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The latest report from the Center on Reinventing Public Education (CRPE) examines how cities with a significant amount of school choice can ensure that it works for more families. Starting with a case study of Detroit, a city where families have a plethora of school options but precious few that could be called high quality, the report paints a picture of the challenges faced by Motor City parents. Testing their observations from Detroit, CRPE expands its focus by surveying 4,000 public school parents in eight cities (including Cleveland). The survey shows that while families from all walks of life are now actively choosing their kids’ schools (55 percent), the majority of parents (61 percent) considered only one or two schools. One explanation might be the barriers parents face when choosing a school: 33 percent had difficulty understanding which schools their child was eligible to attend, 25 percent said they had difficulty getting information about schools, and 26 percent lacked convenient transportation. The report also found that, by and large, disadvantaged, less educated parents and parents of students with special needs are far more likely to experience difficulties in exercising choice. Finally, the report suggests that the fractured governance structure in place in many cities effectively means that no one is focused on overall school quality or removing the barriers faced by parents. Fixing the governance issues this report raises will require city and state-wide action to more efficiently align services and resources across district and charter boundaries—and that could prove...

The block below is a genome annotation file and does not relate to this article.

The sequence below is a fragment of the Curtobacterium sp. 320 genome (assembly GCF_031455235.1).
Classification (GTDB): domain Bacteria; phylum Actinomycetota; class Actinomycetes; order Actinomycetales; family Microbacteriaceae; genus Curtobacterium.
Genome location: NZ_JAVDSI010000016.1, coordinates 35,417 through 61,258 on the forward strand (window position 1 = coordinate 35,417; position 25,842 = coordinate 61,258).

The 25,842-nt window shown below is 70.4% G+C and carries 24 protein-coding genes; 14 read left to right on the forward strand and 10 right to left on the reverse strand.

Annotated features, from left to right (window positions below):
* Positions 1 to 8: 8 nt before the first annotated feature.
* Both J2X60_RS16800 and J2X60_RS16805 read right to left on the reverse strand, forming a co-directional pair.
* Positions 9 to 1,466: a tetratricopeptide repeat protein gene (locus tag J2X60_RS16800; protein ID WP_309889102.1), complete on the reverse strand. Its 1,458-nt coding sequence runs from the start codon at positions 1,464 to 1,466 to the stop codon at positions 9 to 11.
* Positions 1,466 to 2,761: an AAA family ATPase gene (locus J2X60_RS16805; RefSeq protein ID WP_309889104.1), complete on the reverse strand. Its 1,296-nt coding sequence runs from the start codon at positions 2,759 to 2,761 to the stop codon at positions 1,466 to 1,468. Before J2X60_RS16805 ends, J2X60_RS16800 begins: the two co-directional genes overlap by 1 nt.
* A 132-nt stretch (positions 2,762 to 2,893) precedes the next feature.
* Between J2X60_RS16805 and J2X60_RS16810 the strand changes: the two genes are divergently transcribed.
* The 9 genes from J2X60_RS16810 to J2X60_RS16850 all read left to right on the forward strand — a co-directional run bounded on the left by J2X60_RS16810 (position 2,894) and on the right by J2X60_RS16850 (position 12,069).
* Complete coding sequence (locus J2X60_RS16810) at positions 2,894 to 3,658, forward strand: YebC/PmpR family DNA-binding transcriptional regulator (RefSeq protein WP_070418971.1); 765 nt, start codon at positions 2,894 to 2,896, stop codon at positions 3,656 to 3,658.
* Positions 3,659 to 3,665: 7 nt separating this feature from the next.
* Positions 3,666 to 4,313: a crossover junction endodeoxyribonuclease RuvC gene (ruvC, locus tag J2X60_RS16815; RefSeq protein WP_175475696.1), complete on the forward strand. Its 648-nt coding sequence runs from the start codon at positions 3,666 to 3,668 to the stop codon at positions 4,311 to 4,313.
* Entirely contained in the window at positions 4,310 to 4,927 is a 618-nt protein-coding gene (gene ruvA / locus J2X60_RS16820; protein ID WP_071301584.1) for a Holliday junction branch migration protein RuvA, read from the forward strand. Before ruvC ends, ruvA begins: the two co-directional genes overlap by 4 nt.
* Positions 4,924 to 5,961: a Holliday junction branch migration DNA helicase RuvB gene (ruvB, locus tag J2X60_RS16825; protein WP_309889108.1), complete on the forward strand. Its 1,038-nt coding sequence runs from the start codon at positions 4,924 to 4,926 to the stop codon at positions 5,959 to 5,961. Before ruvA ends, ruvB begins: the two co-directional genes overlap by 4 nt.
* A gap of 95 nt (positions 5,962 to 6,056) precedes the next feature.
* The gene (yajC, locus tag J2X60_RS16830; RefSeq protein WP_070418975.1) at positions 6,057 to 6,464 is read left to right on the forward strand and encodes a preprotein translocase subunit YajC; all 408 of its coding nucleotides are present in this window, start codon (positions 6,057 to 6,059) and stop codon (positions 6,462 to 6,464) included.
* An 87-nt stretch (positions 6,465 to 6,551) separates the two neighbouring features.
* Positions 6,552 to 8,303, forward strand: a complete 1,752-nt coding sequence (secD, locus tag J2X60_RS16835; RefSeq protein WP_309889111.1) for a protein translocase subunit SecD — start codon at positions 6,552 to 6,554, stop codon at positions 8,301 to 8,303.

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Elementary-school teachers might think twice before plastering their walls with paintings, posters, and pin-ups. This small-scale experiment found that Kindergarten students in a decorated classroom were more likely to be “off-task” and less likely to demonstrate learning. To conduct the study, researchers had twenty-four children participate in six science lessons: three of them were held in a decorated classroom and three in a largely undecorated (“sparse”) one. The decorated room had an assortment of posters, student artwork, and maps on the walls; meanwhile, the walls of the sparse room contained only materials directly related to the lesson. The study utilized video recordings to document on- and off-task behavior and pre- and post-tests, to measure learning. When it came to time on task, the children were off task 39 percent of the time while in the decorated classroom, versus 28 percent off task while in the undecorated one. (Students looking in the direction of the teacher or at the learning materials were deemed on task.) Meantime, children showed greater learning gains in the undecorated room. The average gain in tests scores—the difference between the pre- and post-test—was 33 percent in the sparse room, compared to 18 percent in the decorated one. The bottom line: students can become easily distracted. And this study, while small and for only one age group, suggests that teachers could at least clamp down on one source of distraction—classroom decor—to the benefit of student learning.